Love, Simon, B-
Rated PG-13, 110 minutes
The sweet, charming new romantic comedy "Love, Simon" is brave and courageous, though it often exists in a nearly-perfect world that seems unreachable. Even with its flaws, it's hard not to like what "Love, Simon" is trying to achieve, and that is true love and acceptance.
Everyone deserves a great love story, but for 17-year-old Simon Spier ("Jurassic World's" Nick Robinson, pictured here), it's a little more complicated. He hasn't told his family (Jennifer Garner and Josh Duhamel) or friends that he's gay, and he doesn't know the identity of the anonymous classmate that he's fallen for online. Resolving both issues proves hilarious, terrifying and life-changing.
The likable, touching rom com "Love, Simon" has good intentions and its heart in the right place, even it tends to wear rose-colored glasses a little too much. It's directed by
producer and writer Greg Berlanti (producer on TV's "Arrow") and is co-written by Isaac Aptaker and Elizabeth Berger, based on the Young Adult novel "Simon and the Homo Sapiens Agenda" by Becky Albertalli.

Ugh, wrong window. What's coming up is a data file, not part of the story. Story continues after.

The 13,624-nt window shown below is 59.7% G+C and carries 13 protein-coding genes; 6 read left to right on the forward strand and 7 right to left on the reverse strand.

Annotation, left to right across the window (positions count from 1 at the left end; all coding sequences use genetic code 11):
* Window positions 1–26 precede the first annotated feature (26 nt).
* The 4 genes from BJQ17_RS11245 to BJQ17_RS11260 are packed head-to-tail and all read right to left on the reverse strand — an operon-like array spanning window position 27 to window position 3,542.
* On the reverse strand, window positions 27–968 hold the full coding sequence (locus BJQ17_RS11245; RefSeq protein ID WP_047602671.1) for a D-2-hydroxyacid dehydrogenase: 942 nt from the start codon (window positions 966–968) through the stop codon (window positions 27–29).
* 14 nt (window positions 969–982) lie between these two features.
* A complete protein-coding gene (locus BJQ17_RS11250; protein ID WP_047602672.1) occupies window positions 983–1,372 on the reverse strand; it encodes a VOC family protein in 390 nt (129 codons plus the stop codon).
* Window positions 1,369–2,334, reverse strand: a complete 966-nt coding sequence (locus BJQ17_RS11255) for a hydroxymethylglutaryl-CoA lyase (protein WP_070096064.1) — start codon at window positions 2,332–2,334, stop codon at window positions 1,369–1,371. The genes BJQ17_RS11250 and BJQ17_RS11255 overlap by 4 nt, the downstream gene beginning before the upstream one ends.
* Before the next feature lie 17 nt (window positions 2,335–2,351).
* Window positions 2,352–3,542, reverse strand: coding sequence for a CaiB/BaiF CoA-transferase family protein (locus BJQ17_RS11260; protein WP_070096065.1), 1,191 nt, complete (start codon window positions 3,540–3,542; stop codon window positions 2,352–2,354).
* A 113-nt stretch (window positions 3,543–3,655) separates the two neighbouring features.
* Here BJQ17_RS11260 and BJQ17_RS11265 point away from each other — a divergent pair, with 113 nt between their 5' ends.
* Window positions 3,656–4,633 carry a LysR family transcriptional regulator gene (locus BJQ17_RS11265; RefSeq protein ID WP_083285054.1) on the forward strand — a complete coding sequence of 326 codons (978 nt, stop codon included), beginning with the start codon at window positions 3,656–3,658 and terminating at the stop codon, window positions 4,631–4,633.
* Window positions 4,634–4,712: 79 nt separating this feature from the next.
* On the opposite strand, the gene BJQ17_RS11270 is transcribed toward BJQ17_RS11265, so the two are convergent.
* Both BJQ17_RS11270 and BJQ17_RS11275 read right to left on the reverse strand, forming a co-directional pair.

It's essentially "The Perks of Being a (Gay) Wallflower" yet armed with some fun characters and sweet moments. The most compelling aspect is the conflict Simon faces when coming out, though some of its plotting, particularly Simon's mystery boyfriend, is more predictably suited for the small screen. Katherine Langford, Alexandra Shipp, Jorge Lendeborg Jr., Keiynan Lonsdale and Logan Miller are all charming as Simon's pals, some of whom may or may not know his big secret.
As his parents, Jennifer Garner and Josh Duhamel are a bland pairing, though the film's most touching scene comes near the end in a pertinent conversation between Simon and his mother ("you can exhale now, Simon," she tells him). Still, as with many Hollywood efforts that deal with coming out, "Love, Simon" tends to exist an alternate universe where everyone, including family and friends, are loving and supportive to a fault, which may not exist in reality at the level portrayed here.
On that note, the film is content with ending as happily and neatly as a group hug, something so icky sweet you're likely to go "awww." One of the best things about "Love, Simon" is its energetic, indie soundtrack that includes Bleachers, The 1975 and Amy Shark, all featured prominently in the film.
The likable "Love, Simon" marches to the beat of its own drum, and while it's not as groundbreaking as it wants to be, it's a good start. Flawed yet appealing, it's still a coming out party you'll want to attend.
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